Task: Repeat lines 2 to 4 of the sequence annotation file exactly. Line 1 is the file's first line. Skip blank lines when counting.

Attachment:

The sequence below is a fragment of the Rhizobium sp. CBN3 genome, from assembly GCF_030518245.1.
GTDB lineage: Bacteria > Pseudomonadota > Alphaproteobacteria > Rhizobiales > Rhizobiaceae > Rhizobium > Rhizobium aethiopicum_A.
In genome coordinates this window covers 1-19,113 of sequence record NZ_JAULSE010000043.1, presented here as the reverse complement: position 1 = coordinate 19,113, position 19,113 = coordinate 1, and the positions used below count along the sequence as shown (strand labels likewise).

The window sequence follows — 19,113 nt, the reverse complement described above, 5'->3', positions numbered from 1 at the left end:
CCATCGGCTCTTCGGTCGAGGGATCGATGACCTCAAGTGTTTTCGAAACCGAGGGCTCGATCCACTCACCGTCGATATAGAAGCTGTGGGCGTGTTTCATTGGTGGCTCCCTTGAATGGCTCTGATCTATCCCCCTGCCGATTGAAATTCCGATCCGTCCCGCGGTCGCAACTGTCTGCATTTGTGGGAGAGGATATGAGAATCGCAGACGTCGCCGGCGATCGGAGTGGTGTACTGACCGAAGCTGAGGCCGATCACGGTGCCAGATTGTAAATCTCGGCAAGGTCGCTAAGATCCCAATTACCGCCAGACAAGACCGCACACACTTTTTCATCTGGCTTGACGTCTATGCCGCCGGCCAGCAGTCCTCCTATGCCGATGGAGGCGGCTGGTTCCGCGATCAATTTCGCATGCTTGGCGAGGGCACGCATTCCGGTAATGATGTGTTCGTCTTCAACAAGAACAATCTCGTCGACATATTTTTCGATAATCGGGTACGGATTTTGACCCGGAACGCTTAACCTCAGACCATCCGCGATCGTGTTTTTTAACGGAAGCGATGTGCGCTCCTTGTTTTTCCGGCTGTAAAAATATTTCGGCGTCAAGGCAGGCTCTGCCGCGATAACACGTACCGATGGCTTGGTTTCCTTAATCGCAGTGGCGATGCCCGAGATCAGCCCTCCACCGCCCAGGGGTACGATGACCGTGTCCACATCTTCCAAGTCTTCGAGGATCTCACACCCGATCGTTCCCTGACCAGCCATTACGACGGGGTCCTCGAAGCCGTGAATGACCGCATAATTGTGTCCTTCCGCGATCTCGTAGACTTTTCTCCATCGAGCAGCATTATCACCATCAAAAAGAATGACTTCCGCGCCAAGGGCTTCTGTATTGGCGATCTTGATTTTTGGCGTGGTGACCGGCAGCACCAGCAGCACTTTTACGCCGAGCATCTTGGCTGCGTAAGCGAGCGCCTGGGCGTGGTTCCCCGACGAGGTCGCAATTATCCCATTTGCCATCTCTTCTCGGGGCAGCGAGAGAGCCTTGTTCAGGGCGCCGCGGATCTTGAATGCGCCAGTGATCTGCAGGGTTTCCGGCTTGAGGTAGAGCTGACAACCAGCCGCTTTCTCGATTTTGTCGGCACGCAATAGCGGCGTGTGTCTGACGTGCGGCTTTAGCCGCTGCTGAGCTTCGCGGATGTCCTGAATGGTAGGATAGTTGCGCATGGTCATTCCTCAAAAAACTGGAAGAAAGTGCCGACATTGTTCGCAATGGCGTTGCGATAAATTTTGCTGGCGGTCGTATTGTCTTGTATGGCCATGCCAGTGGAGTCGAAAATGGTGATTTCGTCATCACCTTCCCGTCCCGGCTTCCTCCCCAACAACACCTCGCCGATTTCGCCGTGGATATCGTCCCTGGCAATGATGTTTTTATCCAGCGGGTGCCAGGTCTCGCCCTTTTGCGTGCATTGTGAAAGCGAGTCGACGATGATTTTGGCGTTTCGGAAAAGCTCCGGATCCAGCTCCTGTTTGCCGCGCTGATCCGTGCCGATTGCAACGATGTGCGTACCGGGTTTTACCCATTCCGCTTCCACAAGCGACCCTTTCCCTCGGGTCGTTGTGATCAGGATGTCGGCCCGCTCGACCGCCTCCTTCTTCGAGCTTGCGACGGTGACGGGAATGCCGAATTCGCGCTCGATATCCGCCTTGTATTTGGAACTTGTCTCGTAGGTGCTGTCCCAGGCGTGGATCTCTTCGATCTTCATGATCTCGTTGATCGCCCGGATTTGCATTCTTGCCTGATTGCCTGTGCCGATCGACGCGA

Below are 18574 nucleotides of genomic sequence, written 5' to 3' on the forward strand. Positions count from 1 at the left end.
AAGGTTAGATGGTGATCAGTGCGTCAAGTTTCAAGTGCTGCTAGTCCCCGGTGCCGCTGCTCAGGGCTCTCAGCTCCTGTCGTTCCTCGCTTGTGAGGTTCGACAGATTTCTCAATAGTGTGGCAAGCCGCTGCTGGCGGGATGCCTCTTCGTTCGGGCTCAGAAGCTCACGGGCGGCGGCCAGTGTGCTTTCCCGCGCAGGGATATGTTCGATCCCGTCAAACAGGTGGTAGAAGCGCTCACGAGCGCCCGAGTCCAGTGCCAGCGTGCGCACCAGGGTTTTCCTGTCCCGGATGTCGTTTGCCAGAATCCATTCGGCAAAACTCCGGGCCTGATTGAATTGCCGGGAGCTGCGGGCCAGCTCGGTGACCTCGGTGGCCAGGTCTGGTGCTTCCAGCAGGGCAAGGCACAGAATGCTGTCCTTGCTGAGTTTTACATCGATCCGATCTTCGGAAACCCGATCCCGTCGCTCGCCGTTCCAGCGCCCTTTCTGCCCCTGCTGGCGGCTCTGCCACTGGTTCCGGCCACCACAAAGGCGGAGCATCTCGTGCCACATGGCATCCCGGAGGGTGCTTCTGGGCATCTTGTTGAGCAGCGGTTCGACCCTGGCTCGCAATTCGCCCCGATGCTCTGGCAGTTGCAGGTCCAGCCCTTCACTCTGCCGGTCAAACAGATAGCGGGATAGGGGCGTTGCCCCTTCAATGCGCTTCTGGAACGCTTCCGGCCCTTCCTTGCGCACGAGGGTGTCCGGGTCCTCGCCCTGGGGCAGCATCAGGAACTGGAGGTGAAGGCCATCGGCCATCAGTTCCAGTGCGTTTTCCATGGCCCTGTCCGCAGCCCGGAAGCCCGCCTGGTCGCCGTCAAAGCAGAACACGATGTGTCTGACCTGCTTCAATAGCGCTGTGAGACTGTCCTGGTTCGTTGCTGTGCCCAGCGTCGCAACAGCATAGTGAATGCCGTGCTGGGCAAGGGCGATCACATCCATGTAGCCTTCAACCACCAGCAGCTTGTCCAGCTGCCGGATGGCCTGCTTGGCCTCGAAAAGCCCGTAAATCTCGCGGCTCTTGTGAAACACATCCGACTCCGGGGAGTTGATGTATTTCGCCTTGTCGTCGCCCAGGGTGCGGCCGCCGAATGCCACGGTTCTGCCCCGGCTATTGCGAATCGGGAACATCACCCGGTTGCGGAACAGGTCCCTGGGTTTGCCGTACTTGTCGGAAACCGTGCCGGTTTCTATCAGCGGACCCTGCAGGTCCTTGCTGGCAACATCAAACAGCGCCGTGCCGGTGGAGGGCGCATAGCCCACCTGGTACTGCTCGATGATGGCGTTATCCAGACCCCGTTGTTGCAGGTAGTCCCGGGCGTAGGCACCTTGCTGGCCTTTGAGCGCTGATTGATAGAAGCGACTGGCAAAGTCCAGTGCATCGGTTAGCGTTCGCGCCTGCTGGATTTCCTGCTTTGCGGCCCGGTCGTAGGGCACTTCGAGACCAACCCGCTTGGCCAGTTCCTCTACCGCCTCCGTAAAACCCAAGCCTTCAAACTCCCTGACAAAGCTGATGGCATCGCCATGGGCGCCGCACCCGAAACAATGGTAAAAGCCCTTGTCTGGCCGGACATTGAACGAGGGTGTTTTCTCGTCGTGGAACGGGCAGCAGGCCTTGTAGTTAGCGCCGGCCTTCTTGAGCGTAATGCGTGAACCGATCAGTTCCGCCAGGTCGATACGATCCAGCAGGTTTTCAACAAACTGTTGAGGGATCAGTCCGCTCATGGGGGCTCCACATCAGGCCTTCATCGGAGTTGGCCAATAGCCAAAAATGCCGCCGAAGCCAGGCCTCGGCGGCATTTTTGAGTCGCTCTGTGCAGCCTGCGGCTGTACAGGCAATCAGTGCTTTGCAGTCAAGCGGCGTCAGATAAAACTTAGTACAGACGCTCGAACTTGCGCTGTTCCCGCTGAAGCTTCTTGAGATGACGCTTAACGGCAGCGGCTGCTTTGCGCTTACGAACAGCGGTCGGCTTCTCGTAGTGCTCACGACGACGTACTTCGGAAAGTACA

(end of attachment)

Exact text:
GTDB lineage: Bacteria > Pseudomonadota > Alphaproteobacteria > Rhizobiales > Rhizobiaceae > Rhizobium > Rhizobium aethiopicum_A.
In genome coordinates this window covers 1-19,113 of sequence record NZ_JAULSE010000043.1, presented here as the reverse complement: position 1 = coordinate 19,113, position 19,113 = coordinate 1, and the positions used below count along the sequence as shown (strand labels likewise).

The window sequence follows — 19,113 nt, the reverse complement described above, 5'->3', positions numbered from 1 at the left end: